Leann Smith DaWalt, PhD

Senior Scientist, Waisman Center

Leann Smith DaWalt, PhD

PhD, University of Notre Dame
Associate Director, University Center for Excellence In Developmental Disabilities
Senior Scientist, Waisman Center

Waisman Center
1500 Highland Ave
Room 549
Madison, WI 53705
Lab Website: Lifespan Family Research – Working Together

Research Statement

My research focuses on understanding the impact of having a child with a developmental disability on the family as well as the role of the family in supporting healthy development for individuals with disabilities such as autism spectrum disorders (ASDs) and fragile X syndrome (FXS). We know that parenting a child with a developmental disability can present many unique challenges for families. In one of our past studies, we have found that mothers of adolescents and adults with ASD were three times more likely to experience a stressful event on a given day than mothers of similarly-aged children without disabilities. Given the high level of stress experienced by many parents, I am interested in the interplay of stress, coping, and social support for parents of children with developmental disabilities and the subsequent impact that stress can have on parental health and well-being.

Developmental disabilities such as ASDs are lifelong conditions and families of children with developmental disabilities continue to be active contributors to their children’s lives not only during the childhood years, but also during adolescence and adulthood. Accordingly, I apply a lifespan developmental perspective to my work, utilizing longitudinal analytic techniques to explore linked trajectories of development within the family system. As an example, I have explored the impact of the family environment on changes in autism symptoms and behavior problems for adolescents and adults with ASD, highlighting the family environment as an important, positive context for development.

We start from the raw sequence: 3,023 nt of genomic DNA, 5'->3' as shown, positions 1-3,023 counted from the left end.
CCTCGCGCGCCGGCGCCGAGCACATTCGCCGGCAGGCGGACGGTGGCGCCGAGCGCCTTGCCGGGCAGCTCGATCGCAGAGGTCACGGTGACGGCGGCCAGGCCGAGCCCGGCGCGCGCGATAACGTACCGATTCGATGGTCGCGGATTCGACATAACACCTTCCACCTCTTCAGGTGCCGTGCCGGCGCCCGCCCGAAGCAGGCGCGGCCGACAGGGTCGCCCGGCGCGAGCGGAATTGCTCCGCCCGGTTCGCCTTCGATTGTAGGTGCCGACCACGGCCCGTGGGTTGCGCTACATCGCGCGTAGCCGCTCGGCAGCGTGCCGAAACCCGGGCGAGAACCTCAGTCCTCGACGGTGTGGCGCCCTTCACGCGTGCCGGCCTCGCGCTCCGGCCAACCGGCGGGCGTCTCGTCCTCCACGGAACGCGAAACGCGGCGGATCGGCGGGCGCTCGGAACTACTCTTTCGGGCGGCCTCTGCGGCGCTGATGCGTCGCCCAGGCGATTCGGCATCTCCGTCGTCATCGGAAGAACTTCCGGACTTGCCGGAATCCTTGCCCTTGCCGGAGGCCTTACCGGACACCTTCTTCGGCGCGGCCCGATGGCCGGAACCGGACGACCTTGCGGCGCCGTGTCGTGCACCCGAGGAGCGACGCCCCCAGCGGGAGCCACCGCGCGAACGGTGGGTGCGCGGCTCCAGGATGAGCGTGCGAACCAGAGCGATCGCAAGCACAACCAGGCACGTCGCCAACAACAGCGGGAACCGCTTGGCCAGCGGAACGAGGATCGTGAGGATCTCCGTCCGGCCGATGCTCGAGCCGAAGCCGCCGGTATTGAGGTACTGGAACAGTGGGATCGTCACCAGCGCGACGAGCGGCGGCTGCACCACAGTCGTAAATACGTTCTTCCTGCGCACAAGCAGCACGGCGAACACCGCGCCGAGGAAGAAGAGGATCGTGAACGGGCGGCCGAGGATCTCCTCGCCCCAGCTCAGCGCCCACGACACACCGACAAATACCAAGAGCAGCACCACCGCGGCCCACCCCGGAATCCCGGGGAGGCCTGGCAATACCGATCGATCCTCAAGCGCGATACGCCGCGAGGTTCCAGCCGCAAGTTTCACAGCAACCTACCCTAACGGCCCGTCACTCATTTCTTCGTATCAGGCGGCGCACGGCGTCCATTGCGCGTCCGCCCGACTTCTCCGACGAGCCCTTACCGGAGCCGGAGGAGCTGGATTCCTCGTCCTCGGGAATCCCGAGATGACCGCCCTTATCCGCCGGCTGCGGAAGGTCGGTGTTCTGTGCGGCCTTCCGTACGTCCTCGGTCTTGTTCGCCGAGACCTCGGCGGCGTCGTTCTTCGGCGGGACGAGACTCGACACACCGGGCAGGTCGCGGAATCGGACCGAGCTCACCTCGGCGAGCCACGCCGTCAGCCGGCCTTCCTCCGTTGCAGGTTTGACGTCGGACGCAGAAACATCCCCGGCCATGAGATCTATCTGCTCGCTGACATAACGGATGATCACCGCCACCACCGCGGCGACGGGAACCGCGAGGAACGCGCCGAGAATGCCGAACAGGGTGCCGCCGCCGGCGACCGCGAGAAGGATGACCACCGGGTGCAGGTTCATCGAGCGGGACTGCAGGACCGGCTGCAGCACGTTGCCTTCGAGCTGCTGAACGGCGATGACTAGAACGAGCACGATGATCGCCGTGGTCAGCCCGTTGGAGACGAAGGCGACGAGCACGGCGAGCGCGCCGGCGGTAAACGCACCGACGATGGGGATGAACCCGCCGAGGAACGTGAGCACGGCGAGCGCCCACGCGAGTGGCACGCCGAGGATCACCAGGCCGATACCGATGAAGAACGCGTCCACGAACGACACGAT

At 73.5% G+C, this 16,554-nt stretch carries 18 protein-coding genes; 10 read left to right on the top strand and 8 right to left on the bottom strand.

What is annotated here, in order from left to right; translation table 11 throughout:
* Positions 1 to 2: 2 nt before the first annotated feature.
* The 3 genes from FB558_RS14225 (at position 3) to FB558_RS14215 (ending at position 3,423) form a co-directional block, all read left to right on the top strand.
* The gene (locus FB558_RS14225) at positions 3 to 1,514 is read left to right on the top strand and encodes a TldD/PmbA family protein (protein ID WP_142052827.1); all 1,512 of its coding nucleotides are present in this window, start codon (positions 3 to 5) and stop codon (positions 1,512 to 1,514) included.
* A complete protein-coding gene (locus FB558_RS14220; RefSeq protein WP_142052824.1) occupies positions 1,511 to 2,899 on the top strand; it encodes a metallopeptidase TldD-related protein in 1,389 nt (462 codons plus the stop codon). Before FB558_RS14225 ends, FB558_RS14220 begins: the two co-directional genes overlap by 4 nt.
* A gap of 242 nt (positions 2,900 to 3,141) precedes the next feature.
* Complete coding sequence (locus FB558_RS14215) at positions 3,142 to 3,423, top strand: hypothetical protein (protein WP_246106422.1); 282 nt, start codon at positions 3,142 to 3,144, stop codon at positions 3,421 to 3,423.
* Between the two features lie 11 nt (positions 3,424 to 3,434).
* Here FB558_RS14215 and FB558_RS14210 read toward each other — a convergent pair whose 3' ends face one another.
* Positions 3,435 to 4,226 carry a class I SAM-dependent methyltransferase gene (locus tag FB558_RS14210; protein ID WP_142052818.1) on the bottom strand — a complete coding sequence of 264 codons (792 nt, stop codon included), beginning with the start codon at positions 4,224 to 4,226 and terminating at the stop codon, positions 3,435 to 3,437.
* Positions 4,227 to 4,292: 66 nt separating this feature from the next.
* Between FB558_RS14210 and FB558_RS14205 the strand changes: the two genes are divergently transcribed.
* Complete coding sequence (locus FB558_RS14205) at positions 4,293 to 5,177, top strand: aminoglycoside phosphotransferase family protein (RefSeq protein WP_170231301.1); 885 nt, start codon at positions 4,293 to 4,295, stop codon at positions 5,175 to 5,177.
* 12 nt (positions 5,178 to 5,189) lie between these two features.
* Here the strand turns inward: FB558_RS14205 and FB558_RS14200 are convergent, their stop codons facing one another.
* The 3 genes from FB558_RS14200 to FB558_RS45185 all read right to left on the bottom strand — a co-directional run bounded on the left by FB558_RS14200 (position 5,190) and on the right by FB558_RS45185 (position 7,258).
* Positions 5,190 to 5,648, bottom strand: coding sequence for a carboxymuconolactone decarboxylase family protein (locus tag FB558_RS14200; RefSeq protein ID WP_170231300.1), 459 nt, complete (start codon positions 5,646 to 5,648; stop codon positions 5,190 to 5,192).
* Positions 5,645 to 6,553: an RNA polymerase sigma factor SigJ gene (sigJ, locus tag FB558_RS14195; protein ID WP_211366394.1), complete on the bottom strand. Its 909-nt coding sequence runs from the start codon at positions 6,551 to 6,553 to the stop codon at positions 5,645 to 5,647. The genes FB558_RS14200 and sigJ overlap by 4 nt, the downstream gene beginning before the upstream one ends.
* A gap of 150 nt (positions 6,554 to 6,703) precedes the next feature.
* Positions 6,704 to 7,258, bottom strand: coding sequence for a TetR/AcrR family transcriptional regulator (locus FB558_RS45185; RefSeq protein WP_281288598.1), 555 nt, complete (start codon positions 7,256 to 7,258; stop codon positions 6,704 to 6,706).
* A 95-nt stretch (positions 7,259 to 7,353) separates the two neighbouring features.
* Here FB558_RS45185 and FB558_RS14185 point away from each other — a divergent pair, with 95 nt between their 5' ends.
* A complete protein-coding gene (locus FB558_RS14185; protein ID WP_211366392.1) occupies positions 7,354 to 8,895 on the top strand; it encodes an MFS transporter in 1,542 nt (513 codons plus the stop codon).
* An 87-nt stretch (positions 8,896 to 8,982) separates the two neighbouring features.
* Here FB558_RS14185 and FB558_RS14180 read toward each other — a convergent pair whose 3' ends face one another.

Another area of my research is the development and evaluation of a family psychoeducation intervention for adolescents with ASD and their parents called Transitioning Together. With support from UW-Madison’s Institute for Clinical and Translational Research (ICTR; 1UL1RR025011), we developed the intervention curriculum based on (a) past findings from our research group and (b) findings from focus groups with parents and service providers. The resulting Transitioning Together program involves weekly education and support group sessions for parents which cover topics such as transition planning, problem solving, and legal issues. At the same place and time as the parent group sessions, adolescents also meet to participate in social skill group sessions which involve a variety of games and learning activities. We initially piloted tested the program with 11 initial families, with promising results. We are currently continuing this work with a recent grant from Autism Speaks. This research is done in collaboration with other Waisman Center Investigators including Marsha Mailick Seltzer, Jan Greenberg, and Christopher Coe.

Selected Publications